Wednesday, May 17, 2017

The Recreational Poker Writer

For a couple of months now I’ve been aware of an anniversary of sorts coming up on the calendar. No, I’m not talking about me and Vera’s anniversary (although that’s coming up, too). Rather a poker-related one.

It was exactly 10 years ago today I wrote my first article for PokerNews.

I’d been writing on this blog for over a year by then. My memory is a little fuzzy, but I believe that PN article had to have been the first poker-related bit of scribbling for which I’d ever been paid. Which means, in turn, it represents the first, tiny indicator of what would become a big life pivot about four years after that -- away from full-time teaching and into full-time freelancing.

The article was a short one, just five paragraphs -- “Poker Bill Fails to Pass Louisiana House.” Pretty standard stuff, and the kind of thing we’d end up reading (and some of us writing) over and over for the entire decade that followed.

But even if I might look back with ambivalence (and even a little cynicism) at such a slight morsel of reporting, I do remember the excitement at seeing something I’d written show up on the site.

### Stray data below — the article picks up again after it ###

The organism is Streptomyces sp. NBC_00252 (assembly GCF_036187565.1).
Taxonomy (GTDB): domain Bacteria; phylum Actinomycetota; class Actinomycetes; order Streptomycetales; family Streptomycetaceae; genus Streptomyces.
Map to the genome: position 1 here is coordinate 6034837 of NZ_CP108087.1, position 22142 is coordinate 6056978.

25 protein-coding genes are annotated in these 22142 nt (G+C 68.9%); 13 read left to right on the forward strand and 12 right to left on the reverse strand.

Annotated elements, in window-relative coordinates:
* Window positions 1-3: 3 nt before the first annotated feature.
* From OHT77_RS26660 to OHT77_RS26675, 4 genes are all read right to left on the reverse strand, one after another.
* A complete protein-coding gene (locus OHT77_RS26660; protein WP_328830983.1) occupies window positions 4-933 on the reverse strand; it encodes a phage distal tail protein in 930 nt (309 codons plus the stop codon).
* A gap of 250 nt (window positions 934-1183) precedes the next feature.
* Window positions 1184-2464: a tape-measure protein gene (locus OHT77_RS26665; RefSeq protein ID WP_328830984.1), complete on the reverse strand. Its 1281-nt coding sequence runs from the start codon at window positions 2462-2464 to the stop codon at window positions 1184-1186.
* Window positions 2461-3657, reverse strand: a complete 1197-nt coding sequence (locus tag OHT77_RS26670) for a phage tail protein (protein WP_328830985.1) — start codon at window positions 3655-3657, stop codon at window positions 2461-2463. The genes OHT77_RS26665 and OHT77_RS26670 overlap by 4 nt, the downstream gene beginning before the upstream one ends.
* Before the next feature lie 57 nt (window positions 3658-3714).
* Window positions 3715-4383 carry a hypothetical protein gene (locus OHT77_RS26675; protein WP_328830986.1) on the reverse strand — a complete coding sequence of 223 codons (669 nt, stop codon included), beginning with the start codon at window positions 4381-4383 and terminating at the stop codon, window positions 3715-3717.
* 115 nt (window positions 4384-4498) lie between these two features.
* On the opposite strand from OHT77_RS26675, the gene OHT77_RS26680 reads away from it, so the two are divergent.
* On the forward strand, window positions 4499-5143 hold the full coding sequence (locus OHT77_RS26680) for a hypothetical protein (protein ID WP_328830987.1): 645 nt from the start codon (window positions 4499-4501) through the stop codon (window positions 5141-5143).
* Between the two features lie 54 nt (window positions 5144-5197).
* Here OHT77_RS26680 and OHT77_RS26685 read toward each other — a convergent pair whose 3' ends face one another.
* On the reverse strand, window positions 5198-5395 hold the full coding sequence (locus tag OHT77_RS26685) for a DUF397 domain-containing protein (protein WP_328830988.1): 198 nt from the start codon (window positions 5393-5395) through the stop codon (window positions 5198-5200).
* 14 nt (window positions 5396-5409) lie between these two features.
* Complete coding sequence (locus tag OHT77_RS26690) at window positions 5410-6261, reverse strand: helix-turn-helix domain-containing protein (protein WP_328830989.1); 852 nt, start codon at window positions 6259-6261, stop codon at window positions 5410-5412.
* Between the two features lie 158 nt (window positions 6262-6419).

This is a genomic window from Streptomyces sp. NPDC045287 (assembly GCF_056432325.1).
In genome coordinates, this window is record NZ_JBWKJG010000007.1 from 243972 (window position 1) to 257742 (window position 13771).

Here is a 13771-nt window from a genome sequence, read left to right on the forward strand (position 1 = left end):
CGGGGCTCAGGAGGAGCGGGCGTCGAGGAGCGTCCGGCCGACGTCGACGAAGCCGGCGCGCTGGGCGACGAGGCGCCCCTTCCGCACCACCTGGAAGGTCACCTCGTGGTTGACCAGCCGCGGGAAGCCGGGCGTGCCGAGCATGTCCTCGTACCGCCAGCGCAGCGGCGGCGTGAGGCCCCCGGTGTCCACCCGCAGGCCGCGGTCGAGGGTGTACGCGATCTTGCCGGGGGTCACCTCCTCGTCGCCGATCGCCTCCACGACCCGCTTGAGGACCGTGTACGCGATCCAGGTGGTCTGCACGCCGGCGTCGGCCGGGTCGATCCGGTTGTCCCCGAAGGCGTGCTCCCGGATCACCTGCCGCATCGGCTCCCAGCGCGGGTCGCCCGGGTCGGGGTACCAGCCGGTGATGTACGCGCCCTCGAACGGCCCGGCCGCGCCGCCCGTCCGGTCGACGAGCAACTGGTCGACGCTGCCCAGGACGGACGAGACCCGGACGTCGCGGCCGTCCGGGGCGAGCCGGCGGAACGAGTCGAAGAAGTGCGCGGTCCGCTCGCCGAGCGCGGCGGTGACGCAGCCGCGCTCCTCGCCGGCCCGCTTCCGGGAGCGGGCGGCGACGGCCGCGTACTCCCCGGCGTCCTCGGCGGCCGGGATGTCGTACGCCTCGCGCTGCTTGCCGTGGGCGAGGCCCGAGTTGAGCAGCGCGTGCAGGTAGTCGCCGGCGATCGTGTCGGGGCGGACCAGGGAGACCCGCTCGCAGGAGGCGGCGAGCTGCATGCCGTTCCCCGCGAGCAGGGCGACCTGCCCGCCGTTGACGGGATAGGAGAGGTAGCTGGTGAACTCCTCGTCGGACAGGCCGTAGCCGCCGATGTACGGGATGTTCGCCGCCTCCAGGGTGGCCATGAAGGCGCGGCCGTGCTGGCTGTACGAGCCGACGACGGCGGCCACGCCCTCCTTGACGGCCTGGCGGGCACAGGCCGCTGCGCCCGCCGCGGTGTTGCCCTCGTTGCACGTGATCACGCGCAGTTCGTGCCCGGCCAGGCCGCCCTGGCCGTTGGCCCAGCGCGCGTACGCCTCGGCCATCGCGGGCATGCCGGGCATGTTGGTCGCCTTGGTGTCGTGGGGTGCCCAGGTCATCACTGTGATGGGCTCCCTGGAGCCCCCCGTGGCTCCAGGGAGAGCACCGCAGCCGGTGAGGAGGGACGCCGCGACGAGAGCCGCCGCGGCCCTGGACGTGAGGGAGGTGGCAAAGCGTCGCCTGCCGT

I’d placed some articles in academic journals, wrote columns and book reviews for The Charlotte Observer, and even had some poems published before (no shinola). But this was something new and different.

Like a lot of poker “enthusiasts” then (and now), I couldn’t get enough of poker -- playing the game, thinking about it, reading about it, and writing about it.

Getting paid even just a little for a poker article offered the same sort of thrill as winning those first few real money pots when playing online. In neither case did I think a career was in the offing, but both involved realizing a small profit from doing something that was already fun and intellectually stimulating.

I have Haley Hintze and John Caldwell to thank (again) for having recruited me to write that first article way back when. And a ton of other folks thereafter for giving me opportunities and helping guide me to become more than just a “recreational” poker writer.

Even now, so many years later, it doesn’t seem like a “regular” gig, even if that’s what it has been for quite a while. The constant flux of the poker world -- with people always coming and going -- is one obvious reason for that feeling, I’m sure.

But another is the fact that there’s still a lot of “play” involved when doing such “work.” And that’s a very good thing, whatever your job is.

Photo: courtesy Carlos Monti / PokerStars blog.

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